This Great Society - Writing


Illustration: Joel Bentley

Lauren Thompson and Linette Schut: Personally Challenged
Illustration: Joel Bentley



I was standing at the counter of Zippy’s Java lounge in Everett, Washington. It was the first day of July, and I’d come to the tiki-themed coffee shop in search of free internet. As my hand held out two crinkled dollar bills for the Italian soda, I realized –


I paid for the soda. It was the first failure of many.

The Zippy’s incident happened on the first day of Buy Nothing Month, during my first summer after graduating college. I was living in a seniors-only trailer park with my grandparents, working one day a week copy editing at a local newspaper. I had no money, a lack of direction and an idea: challenge myself to spend nothing for the month of July.

I drew up a document of rules. I’ve always loved rules, guidelines to keep me grounded and structures in which to feel safe. With my new life not yet created, a feeling of uncertainty had begun creeping behind me like a shadow. I sent the Word document (my first since graduation day) to my best friend Linette. She still lived in British Columbia, from where I had just moved. I missed her.

She was in.


When Lauren sent me the document, I didn’t realize what I was signing up for.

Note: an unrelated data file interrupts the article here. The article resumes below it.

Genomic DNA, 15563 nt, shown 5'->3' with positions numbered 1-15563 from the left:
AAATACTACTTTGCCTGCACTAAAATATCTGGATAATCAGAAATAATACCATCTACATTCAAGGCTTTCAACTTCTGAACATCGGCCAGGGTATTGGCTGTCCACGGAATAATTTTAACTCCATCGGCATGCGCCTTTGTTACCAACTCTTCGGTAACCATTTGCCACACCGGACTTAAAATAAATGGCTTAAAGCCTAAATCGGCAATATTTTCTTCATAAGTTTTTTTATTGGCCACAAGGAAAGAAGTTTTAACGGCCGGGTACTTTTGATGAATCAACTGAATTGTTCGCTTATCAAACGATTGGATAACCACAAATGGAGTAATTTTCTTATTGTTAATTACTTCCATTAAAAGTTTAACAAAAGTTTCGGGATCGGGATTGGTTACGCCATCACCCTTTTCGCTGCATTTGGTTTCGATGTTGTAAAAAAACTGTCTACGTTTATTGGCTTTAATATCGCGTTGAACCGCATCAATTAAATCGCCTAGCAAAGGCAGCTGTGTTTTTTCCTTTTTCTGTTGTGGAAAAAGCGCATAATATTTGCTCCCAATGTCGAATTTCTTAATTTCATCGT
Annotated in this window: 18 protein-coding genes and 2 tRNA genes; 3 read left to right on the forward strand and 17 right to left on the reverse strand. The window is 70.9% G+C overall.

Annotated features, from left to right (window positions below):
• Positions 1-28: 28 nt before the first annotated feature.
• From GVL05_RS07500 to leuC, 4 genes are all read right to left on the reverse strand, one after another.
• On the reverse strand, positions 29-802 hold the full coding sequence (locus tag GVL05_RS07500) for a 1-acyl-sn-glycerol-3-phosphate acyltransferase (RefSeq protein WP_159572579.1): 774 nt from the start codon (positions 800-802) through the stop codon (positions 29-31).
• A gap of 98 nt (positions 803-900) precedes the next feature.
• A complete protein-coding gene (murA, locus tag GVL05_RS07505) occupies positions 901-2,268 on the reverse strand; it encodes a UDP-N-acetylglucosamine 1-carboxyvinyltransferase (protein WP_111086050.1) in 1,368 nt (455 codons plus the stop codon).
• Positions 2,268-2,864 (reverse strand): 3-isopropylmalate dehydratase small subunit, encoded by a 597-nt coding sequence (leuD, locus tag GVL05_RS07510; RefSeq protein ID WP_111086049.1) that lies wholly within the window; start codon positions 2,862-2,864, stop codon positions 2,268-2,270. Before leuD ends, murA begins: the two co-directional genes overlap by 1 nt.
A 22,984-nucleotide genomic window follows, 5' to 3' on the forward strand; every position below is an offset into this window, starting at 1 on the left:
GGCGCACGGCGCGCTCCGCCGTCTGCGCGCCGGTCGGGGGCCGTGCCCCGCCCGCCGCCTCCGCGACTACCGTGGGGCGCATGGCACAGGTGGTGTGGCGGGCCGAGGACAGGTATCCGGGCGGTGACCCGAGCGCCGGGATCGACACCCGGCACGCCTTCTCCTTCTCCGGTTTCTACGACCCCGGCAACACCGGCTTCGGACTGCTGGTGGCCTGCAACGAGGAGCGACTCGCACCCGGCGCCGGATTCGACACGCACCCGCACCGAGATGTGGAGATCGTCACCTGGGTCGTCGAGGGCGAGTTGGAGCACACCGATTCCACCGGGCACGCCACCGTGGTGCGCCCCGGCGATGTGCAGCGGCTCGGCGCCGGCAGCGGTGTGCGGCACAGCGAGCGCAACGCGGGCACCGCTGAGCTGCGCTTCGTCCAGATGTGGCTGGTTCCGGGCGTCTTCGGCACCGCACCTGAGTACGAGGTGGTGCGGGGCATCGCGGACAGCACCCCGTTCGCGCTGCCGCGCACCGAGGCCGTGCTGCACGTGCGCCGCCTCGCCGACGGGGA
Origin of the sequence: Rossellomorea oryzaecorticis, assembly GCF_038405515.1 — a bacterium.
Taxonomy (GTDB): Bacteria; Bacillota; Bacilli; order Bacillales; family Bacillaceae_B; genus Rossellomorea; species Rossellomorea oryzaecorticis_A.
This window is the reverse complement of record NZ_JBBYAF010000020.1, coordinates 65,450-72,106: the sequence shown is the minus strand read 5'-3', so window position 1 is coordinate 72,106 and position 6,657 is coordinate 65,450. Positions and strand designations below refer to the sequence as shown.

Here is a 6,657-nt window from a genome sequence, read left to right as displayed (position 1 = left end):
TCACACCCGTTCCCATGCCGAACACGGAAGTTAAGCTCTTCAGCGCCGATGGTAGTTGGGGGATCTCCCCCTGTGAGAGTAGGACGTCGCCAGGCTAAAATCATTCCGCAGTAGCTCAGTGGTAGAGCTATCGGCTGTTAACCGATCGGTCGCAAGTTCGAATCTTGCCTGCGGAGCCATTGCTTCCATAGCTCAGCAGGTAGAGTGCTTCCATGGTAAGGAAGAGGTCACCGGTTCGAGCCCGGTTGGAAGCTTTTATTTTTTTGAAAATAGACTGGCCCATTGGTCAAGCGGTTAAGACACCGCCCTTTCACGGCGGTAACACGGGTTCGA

I was sitting in my kitchen in my new apartment above Jim’s Pizza, taking a break from a long afternoon of TV-watching and sun-tanning on my deck. I’d recently come to the realization that my casual job at a group home for developmentally disabled adults wasn’t fulfilling my dreams and expectations of life with a university degree. Just weeks before, while writing my Honours thesis and managing the school newspaper, I’d had ambitions. Now I was bored.

Lauren and I had been friends since our first day of university. We had achieved a lot of goals together over our four-year friendship. So with that document open on my computer, I felt I had purpose. Or at least something to do.


Despite the primary failure of Buy Nothing Month, it was an overall success: I had achieved frugality, another of my core virtues (along with rule-following). The potential promise of personal challenges began to form in my mind: we could become healthier, more spiritual and all around better people one month at a time. There was nothing else to do with ourselves but improve.